Arab following for K-Pop highlighted as fans react after Kim Jong-Hyun’s suicide
At least a dozen fans from the Arab world were present during the K-pop star Kim Jong-Hyun’s funeral in the South Korean capital of Seoul.
Jong-Hyun, the lead singer of South Korean boyband SHINee, died in a hospital on Monday in what police are calling a possible suicide.
The K-pop star, 27, was found unconscious next to burning briquettes on a frying pan inside a serviced residence in the South Korean capital Seoul.
Speaking from Seoul’s Asan Hospital, Al Arabiya’s South Korea correspondent Ashwaq Alatoli said the news came as a shock to many of his fans, including several Arabs either studying or living in the country.
“As soon as the news broke out, we headed to the hospital where Jong-Hyun was taken to. There was no immediate press release regarding the news until a statement was released at nearly 2 AM. There were a few Arab fans who waited patiently with their South Korean counterparts and some have stayed until the early hours of Tuesday morning to pay their respects,” Alatoli reported.
Jong-Hyun was part of the SHINee boyband for almost a decade, and was also a solo artist creating three solo albums.
The singer’s sudden death stunned fans from around the world. The hashtag #RIPJongHyun is trending in Saudi Arabia as the young K-pop star was well-known among Saudi youth.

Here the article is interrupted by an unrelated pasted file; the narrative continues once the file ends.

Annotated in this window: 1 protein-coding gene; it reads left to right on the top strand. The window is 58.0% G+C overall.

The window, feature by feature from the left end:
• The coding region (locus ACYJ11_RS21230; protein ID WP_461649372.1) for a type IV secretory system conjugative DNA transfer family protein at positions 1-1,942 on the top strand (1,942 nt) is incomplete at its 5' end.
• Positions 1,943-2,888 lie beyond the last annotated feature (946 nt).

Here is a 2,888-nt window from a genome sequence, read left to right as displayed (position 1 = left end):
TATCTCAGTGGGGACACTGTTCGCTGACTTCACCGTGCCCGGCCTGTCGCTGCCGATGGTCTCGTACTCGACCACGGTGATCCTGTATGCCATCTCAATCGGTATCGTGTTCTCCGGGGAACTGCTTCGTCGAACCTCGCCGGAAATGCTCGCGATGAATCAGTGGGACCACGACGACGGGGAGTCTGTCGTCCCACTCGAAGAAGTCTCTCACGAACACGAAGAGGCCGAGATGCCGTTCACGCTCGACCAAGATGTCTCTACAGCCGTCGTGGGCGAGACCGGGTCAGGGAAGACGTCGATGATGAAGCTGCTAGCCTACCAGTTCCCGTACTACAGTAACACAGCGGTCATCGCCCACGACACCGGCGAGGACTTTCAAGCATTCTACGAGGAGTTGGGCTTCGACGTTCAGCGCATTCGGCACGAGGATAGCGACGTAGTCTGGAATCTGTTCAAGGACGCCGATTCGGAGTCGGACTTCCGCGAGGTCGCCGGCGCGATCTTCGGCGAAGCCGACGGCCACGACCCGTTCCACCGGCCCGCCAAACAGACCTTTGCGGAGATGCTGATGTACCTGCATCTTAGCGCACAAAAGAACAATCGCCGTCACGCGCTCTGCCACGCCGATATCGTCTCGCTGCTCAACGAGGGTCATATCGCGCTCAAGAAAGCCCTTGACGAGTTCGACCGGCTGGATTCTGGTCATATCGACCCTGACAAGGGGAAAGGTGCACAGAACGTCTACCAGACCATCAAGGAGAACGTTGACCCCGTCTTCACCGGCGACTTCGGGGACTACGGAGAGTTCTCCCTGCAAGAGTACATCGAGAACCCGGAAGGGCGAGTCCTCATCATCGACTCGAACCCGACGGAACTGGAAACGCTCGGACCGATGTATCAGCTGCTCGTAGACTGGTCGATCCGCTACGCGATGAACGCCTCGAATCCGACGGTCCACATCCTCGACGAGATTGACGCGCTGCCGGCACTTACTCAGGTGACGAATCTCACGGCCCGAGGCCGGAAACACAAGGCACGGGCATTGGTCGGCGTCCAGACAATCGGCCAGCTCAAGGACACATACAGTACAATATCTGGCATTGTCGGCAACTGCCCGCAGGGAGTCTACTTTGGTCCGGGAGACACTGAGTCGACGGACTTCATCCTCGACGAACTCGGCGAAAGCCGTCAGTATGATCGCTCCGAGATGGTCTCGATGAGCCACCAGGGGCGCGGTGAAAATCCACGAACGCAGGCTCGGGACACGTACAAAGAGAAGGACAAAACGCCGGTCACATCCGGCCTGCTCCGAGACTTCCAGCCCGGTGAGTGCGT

A couple of weeks before his death, Jong-Hyun sent a text to his friend, Jang Hee-yeon, a fellow musician from the band Dear Cloud, asking for it to be released on social media “if he disappears from the world”.
The message, published by CNN in English, said: “I’m broken from inside. The blues that slowly ate at me has finally swallowed me whole. I couldn’t overcome.”
“I hated myself. Holding on to disappearing memories and screaming at it to wake up. There was no answer. If I can’t breathe, it’s better to stop.”
Suicides are not uncommon in this violent industry that goes beyond K-pop. In 2015, the singer Ahn Sojin ended her life at the age of 22 after failing to join the famous female band Kara. Singer Park Yong-ha did the same in 2010 at age 32 because of professional problems.
Huge Arab following
Korean Pop Music, known as K-Pop, has had a huge following across the Middle East, but especially in the Gulf Arab region as evidenced when thousands of adoring fans attended the first ever KPOP concert convention KCON in Abu Dhabi last year.
The music genre has also previously been credited with being an influence in the region after a 2013 report said that there are around 5,000 K-pop followers in Israel and 3,000 in the Palestinian territories. Calcalist newspaper quoted Dr. Nissim Atmazgin from the Hebrew University at the time as saying that young people in Israel and Palestine see K-pop (South Korean pop) as “cultural capital” because it makes them stand out from the crowd.